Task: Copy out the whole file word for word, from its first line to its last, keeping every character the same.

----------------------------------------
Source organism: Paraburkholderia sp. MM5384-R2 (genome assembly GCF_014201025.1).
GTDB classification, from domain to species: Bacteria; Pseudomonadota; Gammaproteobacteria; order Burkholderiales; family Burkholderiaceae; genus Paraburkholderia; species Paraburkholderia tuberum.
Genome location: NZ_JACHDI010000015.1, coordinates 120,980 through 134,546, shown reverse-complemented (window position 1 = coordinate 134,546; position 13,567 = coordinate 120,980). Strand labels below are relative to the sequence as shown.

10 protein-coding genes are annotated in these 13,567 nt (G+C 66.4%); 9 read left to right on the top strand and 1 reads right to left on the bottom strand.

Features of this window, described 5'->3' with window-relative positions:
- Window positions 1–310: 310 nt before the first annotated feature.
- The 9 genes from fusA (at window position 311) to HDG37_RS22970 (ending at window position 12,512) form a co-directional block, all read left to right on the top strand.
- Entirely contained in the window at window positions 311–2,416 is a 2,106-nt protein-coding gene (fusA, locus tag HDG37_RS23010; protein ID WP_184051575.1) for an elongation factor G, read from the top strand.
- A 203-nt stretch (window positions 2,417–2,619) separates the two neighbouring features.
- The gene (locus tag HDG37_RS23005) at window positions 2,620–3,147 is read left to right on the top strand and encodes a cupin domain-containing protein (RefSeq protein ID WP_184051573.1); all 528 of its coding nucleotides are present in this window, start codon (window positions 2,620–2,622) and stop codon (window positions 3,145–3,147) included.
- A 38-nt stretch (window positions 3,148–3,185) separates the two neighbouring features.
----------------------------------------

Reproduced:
Source organism: Paraburkholderia sp. MM5384-R2 (genome assembly GCF_014201025.1).
GTDB classification, from domain to species: Bacteria; Pseudomonadota; Gammaproteobacteria; order Burkholderiales; family Burkholderiaceae; genus Paraburkholderia; species Paraburkholderia tuberum.
Genome location: NZ_JACHDI010000015.1, coordinates 120,980 through 134,546, shown reverse-complemented (window position 1 = coordinate 134,546; position 13,567 = coordinate 120,980). Strand labels below are relative to the sequence as shown.

10 protein-coding genes are annotated in these 13,567 nt (G+C 66.4%); 9 read left to right on the top strand and 1 reads right to left on the bottom strand.

Features of this window, described 5'->3' with window-relative positions:
- Window positions 1–310: 310 nt before the first annotated feature.
- The 9 genes from fusA (at window position 311) to HDG37_RS22970 (ending at window position 12,512) form a co-directional block, all read left to right on the top strand.
- Entirely contained in the window at window positions 311–2,416 is a 2,106-nt protein-coding gene (fusA, locus tag HDG37_RS23010; protein ID WP_184051575.1) for an elongation factor G, read from the top strand.
- A 203-nt stretch (window positions 2,417–2,619) separates the two neighbouring features.
- The gene (locus tag HDG37_RS23005) at window positions 2,620–3,147 is read left to right on the top strand and encodes a cupin domain-containing protein (RefSeq protein ID WP_184051573.1); all 528 of its coding nucleotides are present in this window, start codon (window positions 2,620–2,622) and stop codon (window positions 3,145–3,147) included.
- A 38-nt stretch (window positions 3,148–3,185) separates the two neighbouring features.